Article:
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ChickScope: An interactive MRI classroom curriculum innovation for K-12
ARTICLE

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Computers & Education Volume 29, Number 2, ISSN 0360-1315 Publisher: Elsevier Ltd

Abstract

Researchers from several departments of the University of Illinois at Urbana-Champaign initiated ChickScope, a 21-day chick embryonic development project, to demonstrate the remote control of a magnetic resonance imaging (MRI) instrument through the World Wide Web. For 21 days, students and teachers from ten kindergarten to high school classrooms participated in this innovative project using an interactive Web lab book. From classroom computers with access to the Internet, students were able to login to the computers at the university that controlled the MRI system, manipulate experimental conditions through a simple on-line form to generate their own data, and then view resulting images of the chick embryo in real-time. Researchers answered students' questions about their MR images and other related issues. ChickScope made extraordinary hardware, software, and human resources available to the classrooms. However, it left to teachers the tasks of integrating these resources into the classroom and adapting them to the needs and abilities of the students. Thus, the implementation was teacher-based, and its meaning was realized in different ways in each setting. This paper describes the planning, implementation, and the impact of ChickScope in classrooms for facilitating learning and teaching. We provide examples from various grade levels - primary to high school. We conclude with lessons learned and the implications of advanced technologies for K-12 outreach.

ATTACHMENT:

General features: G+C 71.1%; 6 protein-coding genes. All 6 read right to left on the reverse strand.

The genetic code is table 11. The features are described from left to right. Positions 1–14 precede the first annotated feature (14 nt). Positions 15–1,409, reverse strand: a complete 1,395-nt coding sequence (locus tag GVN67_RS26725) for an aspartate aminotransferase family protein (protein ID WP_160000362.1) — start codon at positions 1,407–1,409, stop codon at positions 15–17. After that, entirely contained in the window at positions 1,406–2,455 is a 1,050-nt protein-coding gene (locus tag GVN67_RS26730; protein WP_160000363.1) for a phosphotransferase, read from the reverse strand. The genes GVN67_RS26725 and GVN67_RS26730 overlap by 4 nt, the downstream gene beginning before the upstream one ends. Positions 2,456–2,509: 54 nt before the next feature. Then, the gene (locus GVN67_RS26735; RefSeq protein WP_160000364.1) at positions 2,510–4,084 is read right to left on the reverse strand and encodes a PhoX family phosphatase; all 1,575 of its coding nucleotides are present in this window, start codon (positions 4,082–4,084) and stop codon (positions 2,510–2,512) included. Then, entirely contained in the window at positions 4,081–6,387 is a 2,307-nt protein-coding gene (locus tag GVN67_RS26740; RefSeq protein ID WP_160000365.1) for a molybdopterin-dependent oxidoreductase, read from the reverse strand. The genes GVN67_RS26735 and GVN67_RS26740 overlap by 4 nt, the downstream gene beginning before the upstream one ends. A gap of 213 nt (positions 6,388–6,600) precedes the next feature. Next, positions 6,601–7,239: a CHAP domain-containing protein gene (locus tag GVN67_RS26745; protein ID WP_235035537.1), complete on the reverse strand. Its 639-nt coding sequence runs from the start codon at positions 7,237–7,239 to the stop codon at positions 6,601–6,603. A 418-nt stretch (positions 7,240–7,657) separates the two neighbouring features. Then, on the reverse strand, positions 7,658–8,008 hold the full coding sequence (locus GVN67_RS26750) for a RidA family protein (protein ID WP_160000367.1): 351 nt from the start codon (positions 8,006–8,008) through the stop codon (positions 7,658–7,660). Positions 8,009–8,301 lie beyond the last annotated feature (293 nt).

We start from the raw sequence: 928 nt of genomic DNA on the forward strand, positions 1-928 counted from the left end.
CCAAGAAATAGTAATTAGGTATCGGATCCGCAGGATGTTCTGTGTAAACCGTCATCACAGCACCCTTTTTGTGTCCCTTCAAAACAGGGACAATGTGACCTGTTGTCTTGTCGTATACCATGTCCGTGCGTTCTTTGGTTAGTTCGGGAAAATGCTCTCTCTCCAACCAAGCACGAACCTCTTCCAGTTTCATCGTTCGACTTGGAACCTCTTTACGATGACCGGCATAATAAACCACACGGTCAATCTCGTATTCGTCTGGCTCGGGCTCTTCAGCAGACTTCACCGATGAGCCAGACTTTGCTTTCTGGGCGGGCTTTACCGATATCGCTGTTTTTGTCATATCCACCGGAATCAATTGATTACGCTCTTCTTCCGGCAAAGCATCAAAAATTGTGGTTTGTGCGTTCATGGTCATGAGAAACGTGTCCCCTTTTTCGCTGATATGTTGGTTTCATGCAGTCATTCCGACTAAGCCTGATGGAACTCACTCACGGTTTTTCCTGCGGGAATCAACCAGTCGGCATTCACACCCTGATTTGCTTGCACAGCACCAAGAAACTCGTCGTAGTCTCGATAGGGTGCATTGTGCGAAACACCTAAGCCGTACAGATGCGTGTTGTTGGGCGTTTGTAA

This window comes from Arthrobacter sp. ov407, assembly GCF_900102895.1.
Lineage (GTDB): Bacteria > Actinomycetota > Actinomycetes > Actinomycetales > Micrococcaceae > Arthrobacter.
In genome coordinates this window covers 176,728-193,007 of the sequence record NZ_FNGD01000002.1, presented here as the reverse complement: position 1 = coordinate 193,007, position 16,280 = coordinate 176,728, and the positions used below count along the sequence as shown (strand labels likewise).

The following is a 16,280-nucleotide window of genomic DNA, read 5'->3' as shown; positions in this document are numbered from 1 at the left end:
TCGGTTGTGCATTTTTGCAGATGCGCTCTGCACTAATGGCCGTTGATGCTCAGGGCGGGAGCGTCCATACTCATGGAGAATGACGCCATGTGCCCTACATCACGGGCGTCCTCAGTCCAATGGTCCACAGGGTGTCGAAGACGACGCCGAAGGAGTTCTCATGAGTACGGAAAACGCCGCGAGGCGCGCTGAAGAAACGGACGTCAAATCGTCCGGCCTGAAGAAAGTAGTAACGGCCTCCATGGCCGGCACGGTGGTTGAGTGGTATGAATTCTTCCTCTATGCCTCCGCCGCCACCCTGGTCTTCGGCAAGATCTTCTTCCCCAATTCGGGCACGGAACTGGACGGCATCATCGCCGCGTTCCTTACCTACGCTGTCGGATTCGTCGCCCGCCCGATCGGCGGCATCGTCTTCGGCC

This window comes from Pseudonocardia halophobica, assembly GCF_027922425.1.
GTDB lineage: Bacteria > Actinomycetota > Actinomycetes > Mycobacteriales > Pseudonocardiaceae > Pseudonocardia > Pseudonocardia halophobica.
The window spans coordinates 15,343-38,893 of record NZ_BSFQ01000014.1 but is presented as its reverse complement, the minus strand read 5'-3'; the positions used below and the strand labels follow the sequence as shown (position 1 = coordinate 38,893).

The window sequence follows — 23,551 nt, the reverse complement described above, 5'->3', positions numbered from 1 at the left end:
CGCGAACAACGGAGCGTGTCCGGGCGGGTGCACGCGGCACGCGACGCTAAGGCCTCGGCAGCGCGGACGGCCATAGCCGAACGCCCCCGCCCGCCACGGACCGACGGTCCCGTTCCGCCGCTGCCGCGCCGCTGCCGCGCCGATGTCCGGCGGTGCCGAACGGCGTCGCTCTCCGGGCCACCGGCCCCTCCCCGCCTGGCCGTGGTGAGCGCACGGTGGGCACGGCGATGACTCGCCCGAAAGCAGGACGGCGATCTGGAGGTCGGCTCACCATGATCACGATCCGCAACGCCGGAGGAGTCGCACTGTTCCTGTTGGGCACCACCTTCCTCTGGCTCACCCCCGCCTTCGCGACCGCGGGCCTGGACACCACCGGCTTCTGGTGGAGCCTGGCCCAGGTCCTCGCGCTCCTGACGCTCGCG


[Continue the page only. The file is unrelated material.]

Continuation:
Citation

Bruce, B.C., Carragher, B.O., Damon, B.M., Dawson, M.J., Eurell, J.A., Gregory, C.D., Lauterbur, P.C., Marjanovic, M.M., Mason-Fossum, B., Morris, H.D., Potter, C.S. & Thakkar, U. (1997). ChickScope: An interactive MRI classroom curriculum innovation for K-12. Computers & Education, 29(2), 73-87. Elsevier Ltd. Retrieved March 24, 2019 from .

This record was imported from Computers & Education on February 1, 2019. Computers & Education is a publication of Elsevier.

Full text is availabe on Science Direct: http://dx.doi.org/10.1016/S0360-1315(97)00023-7

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